Three years ago I could barely boil water. Determined to be a kick ass wife who not only watched football, but who could make a mean meal anytime, I taught myself how to cook. Now I write recipes, sample local eats & blog about it all!

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Thursday
Mar042010

A Weekend in Antigua: Sampling the Local Goods

As I mentioned earlier this week, Shaun and I took a little vacation over the weekend. It snowed uncontrollably in the New York/New Jersey area and we barely made it out on Thursday morning. I have to tell you...after a long, seemingly never ending, bitterly cold winter (which is still going on, by the by), there's really nothing quite like swimming and sailing in aqua blue water, sipping mixed drinks all day and laying on the beach reading Anthony Bourdain's Kitchen Confidential (see? even when I'm not writing, I still have food on the brain and I just can't seem to get enough of that guy).

Though a gorgeous island in the Caribbean with lots to offer scenery-wise, as evidenced above, Antigua did not have many local eats. One of the stand out foods of the trip was a delicately fried conch fritter. White conch meat mixed with stuffing and fried, the fritter was served up with a light tartar sauce. Bellisimo.
Despite the abundance (or lack there of for that matter) of local fare, one of our must-do activities when traveling anywhere, inside or outside the US is to test out the local brew. Since Shaun and I have traveled to quite a few places in Europe and in the Caribbean, and sampling  (and subsequently smuggling for souvenir purposes) a bottle o'beer in each destination has become something of a tradition. After all, just as street food says so much about one's culture, so does the beer. Whether a cold Kolsch at an outdoor cafe in Cologne, Germany, circa 2006...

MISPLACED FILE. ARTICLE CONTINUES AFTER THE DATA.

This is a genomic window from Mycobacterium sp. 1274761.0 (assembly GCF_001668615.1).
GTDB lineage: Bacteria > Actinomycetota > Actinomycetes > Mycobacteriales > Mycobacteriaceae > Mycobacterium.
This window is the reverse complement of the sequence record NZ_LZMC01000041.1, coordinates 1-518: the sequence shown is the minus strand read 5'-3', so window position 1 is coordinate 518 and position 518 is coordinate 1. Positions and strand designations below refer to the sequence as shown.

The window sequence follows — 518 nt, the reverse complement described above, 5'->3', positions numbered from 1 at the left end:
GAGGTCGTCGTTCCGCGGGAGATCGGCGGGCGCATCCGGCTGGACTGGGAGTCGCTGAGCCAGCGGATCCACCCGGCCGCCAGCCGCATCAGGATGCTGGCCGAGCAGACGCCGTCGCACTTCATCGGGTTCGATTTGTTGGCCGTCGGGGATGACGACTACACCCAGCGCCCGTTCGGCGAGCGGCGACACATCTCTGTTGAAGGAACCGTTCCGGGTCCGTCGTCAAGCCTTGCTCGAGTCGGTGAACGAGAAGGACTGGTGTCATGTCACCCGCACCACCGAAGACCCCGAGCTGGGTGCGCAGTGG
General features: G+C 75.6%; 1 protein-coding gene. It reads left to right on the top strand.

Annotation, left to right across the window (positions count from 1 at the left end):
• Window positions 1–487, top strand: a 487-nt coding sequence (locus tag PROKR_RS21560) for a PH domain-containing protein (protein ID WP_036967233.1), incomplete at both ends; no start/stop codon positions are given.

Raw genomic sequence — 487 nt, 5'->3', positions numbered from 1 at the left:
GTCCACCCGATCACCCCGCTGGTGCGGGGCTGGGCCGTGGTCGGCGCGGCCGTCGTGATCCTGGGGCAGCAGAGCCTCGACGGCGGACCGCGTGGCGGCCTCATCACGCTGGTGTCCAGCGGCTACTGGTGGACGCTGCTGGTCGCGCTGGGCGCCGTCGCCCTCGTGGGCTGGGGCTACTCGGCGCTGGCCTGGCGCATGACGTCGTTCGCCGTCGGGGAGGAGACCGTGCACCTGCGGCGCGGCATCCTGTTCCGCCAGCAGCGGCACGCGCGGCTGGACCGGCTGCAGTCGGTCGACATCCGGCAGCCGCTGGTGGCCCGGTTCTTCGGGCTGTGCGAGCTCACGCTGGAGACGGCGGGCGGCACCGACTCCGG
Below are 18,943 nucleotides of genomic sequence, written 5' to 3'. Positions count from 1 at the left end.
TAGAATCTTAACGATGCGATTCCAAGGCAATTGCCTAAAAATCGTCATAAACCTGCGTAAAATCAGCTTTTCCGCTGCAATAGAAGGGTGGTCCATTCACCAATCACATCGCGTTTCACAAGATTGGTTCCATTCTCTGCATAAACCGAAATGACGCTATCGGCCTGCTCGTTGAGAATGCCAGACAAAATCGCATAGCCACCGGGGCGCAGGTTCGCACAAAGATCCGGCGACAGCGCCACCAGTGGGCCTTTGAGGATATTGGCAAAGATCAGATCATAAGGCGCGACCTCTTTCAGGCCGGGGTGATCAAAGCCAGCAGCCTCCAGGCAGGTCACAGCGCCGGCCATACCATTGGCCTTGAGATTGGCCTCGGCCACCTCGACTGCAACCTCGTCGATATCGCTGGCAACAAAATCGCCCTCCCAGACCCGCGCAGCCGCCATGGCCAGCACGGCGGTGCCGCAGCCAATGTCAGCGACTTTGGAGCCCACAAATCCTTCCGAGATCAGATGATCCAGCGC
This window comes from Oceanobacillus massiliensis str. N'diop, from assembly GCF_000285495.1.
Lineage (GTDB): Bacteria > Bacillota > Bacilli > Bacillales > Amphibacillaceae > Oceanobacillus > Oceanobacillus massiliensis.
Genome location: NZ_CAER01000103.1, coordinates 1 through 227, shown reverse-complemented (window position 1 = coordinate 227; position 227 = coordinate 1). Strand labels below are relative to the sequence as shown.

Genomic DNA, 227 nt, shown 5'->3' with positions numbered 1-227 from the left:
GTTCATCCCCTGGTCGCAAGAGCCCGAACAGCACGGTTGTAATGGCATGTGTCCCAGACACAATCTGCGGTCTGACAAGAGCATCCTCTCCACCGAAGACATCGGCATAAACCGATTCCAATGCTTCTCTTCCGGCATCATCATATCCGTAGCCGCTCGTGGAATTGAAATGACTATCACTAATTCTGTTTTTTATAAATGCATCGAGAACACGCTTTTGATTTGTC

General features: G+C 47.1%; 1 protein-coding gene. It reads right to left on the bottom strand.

a mug of Staropramen to warm up on a rainy day in Prague in the Czech Republic...
or 40 oz bottle of Saku to pass the time on the overnight cruise between Sweden and Estonia...
I think local brews are a point of pride for many locales. In Antigua, the local beer is Wadadli. Hardly able to be kept cold in the extreme island temps, Wadadli follows in the Dutch tradition of Heineken and Amstel. A fine and somewhat tasty brew for a hot day, but not sure that it would be my go-to on a regular night in the Jerz.
Local fare aside, it was a fantastic vacation, filled with relaxation, rum slushies, and ok...maybe more than a little Wadadli. But when you end your day with this, it doesn't really get much better.So what about you? Are you a beer drinker? Do you sample local brews from place to place? And more importantly, did you take any vacations this winter to get out of the extremely frigid temps we've been having over the last months? And while you were there, sample anything worth noting?

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